[12]. Leichtentritt, Analysevol. 2, 212 and 250. [Back]

[13]. Chomiński, Sonaty Chopina, 176, 190, 195, 201, 249. [Back]

[14]. Chomiński, Sonaty Chopina, 259, 333. [Back]

[15]. William S. Newman, The Sonata since Beethoven. A History of the Sonata Idea, vol. 3 (Chapel Hill: Prentice Hall, 1969); Charles Rosen, Sonata Forms (New York and London, 1988). [Back]

[16]. Newman, The Sonata, 109-113. [Back]

[17]. Rosen, Sonata Forms, 365. [Back]

[18]. Anton Reicha, Traite de haute composition musicale (Paris, 1824-26); Anton Reicha, Vollstandiges Lehrbuch der musikalischen Composition, vol.4, trans. Carl Czerny (Wien: bei A. Diabelli und Comp, 1834). Reicha, School of Practical Composition, vol. 1-3 (London, 1849); Adolf Bernhard Marx, Die Lehre von der musikalischen Komposition, vol. 3 (Leipzig, 1845).

The term “sonata form” [Sonatenform) was introduced by Czerny in the Appendix of the Translator [Zusatz des Ubersetzers) to the first part of his edition of the treatise by Reicha. This name refers there to the whole sonata cycle and not to the form of the first movement of this cycle, even though Czerny did include a concise description of its structure. The form “sonata form” in reference to the first movement of the whole cycle was probably first used by A.B. Marx; see Ian Bent, “Analysis,” in The New Grove Dictionary of Music and Musicians, Stanley Sadie, ed. (London: McMillan, 1980), vol. 1. [Back]

[19]. Heinrich Christoph Koch, Versuch einer Anleitung zur Composition, Vol. 1-3 (Leipzig, Rudolstadt 1782, Leipzig 1787, Leipzig 1793; reprint Hildesheim 1969), 301; Francesco Galeazzi, Elementi teorico-pratici di musica, vol. 2 (Rome, 1796). [Back]

[20]. Carl Dahlhaus, “Der rhetorische Formbegriff H. Ch. Kochs und die Theorie der Sonatenform,” Archiv fur Musikwissenschaft 35, no. 3 (1978): 155-177. [Back]

[21]. Reicha, Traite, vol. 4, 1158-1165. [Back]

[22]. Reicha, Traite, vol. 4, 1163, note. [Back]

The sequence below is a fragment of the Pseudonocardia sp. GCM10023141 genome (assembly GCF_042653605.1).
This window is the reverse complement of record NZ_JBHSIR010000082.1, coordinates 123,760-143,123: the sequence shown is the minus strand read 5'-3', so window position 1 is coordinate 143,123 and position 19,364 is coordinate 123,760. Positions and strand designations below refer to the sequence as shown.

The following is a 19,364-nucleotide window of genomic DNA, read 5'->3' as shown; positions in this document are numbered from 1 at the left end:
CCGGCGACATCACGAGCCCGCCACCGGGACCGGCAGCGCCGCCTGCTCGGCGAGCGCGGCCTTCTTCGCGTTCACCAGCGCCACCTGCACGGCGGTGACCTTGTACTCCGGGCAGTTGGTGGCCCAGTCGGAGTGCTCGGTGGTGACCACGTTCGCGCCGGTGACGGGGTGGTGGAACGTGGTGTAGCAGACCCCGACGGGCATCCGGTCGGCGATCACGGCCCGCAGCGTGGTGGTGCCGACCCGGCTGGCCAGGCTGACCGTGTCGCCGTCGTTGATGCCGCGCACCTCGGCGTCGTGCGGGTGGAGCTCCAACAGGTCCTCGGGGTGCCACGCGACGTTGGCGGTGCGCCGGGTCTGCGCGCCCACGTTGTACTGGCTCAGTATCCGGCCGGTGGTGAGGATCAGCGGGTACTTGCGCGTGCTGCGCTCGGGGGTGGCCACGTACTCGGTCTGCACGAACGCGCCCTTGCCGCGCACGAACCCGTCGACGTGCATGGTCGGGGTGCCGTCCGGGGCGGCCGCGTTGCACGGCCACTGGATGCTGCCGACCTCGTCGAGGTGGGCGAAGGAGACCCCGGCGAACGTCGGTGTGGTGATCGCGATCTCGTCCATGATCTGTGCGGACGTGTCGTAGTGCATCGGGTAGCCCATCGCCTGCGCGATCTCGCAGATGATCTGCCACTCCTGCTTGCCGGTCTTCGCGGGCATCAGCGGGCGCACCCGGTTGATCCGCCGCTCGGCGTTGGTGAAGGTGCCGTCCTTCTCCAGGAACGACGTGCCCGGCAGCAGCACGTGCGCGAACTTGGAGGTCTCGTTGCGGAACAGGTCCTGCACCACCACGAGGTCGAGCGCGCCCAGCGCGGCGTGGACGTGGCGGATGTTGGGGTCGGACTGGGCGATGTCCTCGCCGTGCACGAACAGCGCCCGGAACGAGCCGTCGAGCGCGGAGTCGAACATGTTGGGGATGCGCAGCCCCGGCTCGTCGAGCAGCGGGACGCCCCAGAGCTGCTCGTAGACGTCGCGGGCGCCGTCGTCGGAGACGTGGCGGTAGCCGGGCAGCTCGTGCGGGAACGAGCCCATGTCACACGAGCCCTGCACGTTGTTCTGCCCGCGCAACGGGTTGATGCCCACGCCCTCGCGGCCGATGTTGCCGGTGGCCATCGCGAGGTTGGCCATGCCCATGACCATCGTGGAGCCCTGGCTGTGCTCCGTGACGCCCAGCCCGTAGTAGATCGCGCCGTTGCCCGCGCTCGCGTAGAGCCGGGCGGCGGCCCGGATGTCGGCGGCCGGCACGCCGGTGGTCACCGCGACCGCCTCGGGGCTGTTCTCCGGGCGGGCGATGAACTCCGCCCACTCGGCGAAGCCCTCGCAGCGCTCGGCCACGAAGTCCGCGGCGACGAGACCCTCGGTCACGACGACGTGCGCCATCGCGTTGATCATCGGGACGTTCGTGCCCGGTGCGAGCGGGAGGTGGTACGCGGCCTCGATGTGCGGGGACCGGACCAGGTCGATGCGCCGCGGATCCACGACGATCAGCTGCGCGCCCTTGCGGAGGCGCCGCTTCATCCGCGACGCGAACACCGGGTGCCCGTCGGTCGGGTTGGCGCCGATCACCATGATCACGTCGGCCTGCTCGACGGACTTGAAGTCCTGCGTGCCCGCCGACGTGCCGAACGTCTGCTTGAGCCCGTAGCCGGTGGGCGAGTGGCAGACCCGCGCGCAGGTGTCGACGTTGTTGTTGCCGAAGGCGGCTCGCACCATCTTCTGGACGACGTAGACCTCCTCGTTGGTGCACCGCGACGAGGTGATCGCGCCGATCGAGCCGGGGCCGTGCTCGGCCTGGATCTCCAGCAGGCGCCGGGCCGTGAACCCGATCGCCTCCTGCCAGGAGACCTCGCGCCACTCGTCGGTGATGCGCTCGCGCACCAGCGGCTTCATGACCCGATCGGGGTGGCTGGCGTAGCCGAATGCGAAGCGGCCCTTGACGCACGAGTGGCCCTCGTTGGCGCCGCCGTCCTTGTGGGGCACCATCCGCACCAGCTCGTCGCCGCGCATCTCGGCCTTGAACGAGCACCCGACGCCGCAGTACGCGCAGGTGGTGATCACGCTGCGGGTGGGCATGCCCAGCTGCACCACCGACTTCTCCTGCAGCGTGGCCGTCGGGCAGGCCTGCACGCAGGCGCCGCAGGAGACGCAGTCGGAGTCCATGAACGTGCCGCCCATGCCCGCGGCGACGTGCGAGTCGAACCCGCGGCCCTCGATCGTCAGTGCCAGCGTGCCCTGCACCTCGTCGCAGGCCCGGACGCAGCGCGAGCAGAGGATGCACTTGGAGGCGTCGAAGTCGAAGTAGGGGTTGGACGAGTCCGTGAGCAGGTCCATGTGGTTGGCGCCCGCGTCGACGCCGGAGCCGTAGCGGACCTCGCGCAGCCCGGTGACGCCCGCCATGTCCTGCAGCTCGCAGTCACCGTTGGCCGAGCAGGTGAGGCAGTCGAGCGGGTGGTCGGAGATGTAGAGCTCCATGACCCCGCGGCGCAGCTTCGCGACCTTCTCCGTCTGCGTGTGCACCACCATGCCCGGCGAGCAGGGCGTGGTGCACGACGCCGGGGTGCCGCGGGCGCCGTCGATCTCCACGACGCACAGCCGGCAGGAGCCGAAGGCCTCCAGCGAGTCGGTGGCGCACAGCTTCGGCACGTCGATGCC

[23]. Rosen, Sonata Forms, 98. [Back]

[24]. Dahlhaus, “Der rhetorische Formbegriff.” [Back]

[25]. Leonard B. Meyer, Style and Music: Theory, History, and Ideology (Philadelphia: University of Pennsylvania Press, 1989). [Back]

[26]. Rosen, Sonata Forms, 392. [Back]

[27]. Koch, Versuch; Galeazzi, Elementi; Carlo Gervasoni, La scuola della musica (Piacenza, 1800). [Back]

[28]. Alina Nowak-Romanowicz, Józef Elsner (Kraków: PWM, 1957), 41. [Back]

[29]. Nowak-Romanowicz, Elsner, 42. [Back]

[30]. It is doubtful whether Chopin knew Reicha’s theory in the period of composing his Sonata in C Minor. We have no testimonies to the fact that he learnt about it later, even though from his correspondence with Elsner one may surmise that he was interested in Reicha. While classifying Reicha in the comical category of “shrivelled bottoms” [suszone pupki], Chopin simultaneously stated that “one can learn from their works.” See: Bronisław E. Sydow, ed., Korespondencja Fryderyka Chopina [Correspondence of F.Ch.], vol. 1 (Warsaw: PIW, 1955), 193, 206. [Back]

[31]. On 27 November 1831 Elsner wrote to Chopin: “In teaching composition one does not need to give recipes, in particular to the disciples whose abilities are apparent, let them find the rules by themselves, so that at times they could transcend themselves, let them have means to discover what was not discover as yet.” See Sydow, Korespondencja vol. 1, 197. [Back]

[32]. Opieński, “Sonaty Chopina,” 154; Chomiński, Sonaty Chopina, 28-50; Maciej Gołąb, Chromatyka i tonalność w muzyce Chopina [Chromaticism and Tonality in Chopin’s Music] (Kraków: Musica Iagellonica, 1991), 104-108. [Back]

[33]. Reicha, Traite, vol. 4, 1164. [Back]

[34]. Chopin later repeated this gesture in his Allegro de concert where both the first and second themes appear in the key of A Major, while, after a figurative transition the first theme enters again in the key of E Major, i.e. in the key of upper dominant. [Back]

[35]. Rosen, Sonata Forms, 133ff. [Back]

[36]. Sydow, Korespondencja, vol. 1, 125. [Back]

[37]. Reicha, Traite, 1159. [Back]

[38]. Opieński, “Sonaty Chopina,” 154; Chomiński, Sonaty Chopina, 61-80. [Back]

[39]. Reicha, Traite, 1169. [Back]

[40]. Newman, The Sonata, 39. [Back]